What was below the floors of the coliseum 

Roman Forum- I SERIOUSLY am disappointed in the tour of the Forum- we were so exhausted and hot that this just was too fast and too disjointed for my taste.  Or maybe I was just so tired I didn't comprehend like I wanted to....  The ruins were so interesting- I just loved this part of it.  And would have loved it more.  Columns and architecture galore.

One of the Arches of Triumph in the Roman Forum
Part of ancient Rome

I believe this was a place where there was a shop in the ancient city
The Walking tour we took, included a "stroll" around the inner city, including seeing the Spanish Steps at the end- and I have virtually no memory of what that was all about, and the Trevi Fountain. THAT was quite the fountain!  In fact Roma was full of cool fountains, and most of them you could refill your water bottle in - at least the stuff that comes fresh from the well underground. You know, before it hits the pools under the sculpture and all that. That first day of Rome, was a long one- we walked about 10 miles that day....  we were tired when we got back.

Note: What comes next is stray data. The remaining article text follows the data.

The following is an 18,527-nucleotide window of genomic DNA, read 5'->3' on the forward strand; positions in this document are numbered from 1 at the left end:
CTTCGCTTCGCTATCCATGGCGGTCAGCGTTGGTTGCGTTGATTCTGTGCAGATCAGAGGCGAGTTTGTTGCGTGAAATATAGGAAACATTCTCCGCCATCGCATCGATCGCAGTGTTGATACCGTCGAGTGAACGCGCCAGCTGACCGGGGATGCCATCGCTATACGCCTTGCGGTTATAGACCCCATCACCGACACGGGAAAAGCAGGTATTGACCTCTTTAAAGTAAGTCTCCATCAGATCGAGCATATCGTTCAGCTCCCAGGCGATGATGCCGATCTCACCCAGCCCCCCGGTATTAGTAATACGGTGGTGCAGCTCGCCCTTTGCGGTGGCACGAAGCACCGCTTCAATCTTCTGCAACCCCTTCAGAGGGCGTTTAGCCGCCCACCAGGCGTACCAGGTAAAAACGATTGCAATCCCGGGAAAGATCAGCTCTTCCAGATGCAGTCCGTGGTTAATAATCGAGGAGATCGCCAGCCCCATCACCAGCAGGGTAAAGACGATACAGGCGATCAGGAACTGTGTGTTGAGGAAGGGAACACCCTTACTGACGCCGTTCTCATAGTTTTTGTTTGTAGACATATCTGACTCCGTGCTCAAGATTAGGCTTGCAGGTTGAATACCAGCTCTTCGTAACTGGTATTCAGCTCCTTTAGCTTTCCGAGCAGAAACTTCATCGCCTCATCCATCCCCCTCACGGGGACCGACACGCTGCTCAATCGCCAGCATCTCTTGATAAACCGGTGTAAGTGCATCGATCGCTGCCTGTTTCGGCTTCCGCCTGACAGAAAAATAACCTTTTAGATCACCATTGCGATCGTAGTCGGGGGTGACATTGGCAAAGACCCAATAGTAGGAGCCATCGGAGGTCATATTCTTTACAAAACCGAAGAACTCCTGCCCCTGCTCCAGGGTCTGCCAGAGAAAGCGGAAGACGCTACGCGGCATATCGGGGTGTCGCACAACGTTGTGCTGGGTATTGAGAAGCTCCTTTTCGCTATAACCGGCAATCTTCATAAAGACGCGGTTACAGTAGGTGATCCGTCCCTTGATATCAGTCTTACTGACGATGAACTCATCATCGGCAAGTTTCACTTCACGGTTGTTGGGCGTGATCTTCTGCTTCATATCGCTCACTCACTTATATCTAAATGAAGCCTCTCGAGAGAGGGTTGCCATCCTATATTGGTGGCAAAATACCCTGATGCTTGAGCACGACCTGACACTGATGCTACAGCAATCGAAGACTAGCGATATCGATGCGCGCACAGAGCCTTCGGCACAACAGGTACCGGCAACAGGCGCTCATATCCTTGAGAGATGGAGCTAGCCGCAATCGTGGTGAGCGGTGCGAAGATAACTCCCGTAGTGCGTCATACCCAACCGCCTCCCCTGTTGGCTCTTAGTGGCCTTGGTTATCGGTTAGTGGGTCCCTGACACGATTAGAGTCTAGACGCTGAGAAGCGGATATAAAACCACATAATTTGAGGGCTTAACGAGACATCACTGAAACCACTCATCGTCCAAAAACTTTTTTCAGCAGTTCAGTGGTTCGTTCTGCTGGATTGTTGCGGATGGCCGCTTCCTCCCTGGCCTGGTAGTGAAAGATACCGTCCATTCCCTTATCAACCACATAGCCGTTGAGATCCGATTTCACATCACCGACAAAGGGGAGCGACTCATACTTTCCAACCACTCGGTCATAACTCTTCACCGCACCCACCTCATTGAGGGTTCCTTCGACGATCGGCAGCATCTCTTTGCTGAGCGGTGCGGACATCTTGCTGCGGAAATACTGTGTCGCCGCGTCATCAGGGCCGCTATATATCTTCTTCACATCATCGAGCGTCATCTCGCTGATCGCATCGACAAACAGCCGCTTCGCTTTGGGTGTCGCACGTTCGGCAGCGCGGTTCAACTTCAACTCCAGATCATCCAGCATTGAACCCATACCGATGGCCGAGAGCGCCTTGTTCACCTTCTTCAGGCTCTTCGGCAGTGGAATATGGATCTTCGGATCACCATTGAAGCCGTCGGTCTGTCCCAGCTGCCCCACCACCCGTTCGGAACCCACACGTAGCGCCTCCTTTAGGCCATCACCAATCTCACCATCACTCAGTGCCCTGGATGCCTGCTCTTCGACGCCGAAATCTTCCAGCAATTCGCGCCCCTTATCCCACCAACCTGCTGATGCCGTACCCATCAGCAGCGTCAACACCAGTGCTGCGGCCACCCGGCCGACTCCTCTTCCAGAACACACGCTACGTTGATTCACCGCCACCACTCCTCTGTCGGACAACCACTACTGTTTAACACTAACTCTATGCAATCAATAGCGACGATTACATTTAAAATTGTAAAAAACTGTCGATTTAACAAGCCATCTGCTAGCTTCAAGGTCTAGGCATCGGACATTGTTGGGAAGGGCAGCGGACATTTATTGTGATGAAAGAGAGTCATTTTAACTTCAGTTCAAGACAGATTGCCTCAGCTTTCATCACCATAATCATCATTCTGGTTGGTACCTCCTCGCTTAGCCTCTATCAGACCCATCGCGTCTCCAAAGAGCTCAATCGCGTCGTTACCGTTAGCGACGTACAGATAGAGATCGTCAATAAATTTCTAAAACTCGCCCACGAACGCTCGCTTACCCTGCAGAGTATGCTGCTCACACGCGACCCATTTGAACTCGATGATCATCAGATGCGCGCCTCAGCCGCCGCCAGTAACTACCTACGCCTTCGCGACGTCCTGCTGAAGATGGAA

Trevi Fountain
Fontana del Moro  A fountain from the 16th C., the central figure was by Bernini.

Trevi fountain

Catacombs- I have no pix of the catacombs, or very few, as none were allowed underground.  We were UNDER the ground- it was a burial place along the Appian way-  This kicked my claustrophobia into high gear, had to do a little slow breathing in some of the more squishy spots.  Fortunately the guide relayed the information that there are ways out every so often, so you are never more than 30 seconds or so from the surface.  whew. I have issues.  Lol The appian way was a road, a really little road that led from the Sea to Roma I believe...
Part of the entrance to the catacombs....  and some of the artifacts

Walking tour of Travestere- This is a section of Roma that is very popular.  Our guide Daniele assures us that he would love to have a house in that part of Rome.  It is very lovely and picturesque-  I think this we did the second day of Roma in the morning and then we went to the Ostia Antica.
The Tempietto 

Part of the site of the ancient harbor town of Ostia Antica
Clouds, ruins, trees- amazing
Ostia Antica is a ruins outside of Rome, I believe we went there after St. Paul-Outside-the-Wall, which I know we did in the morning.  Ostia Antica was a bit like Pompeii- a ruins of an ancient city that was uncovered, but it was not covered by lava!  The tour was really good here, you could see the places where there was shops, there were places that had some mosaic left on the floors, baths, etc, etc.  Very cool.
Arches and relics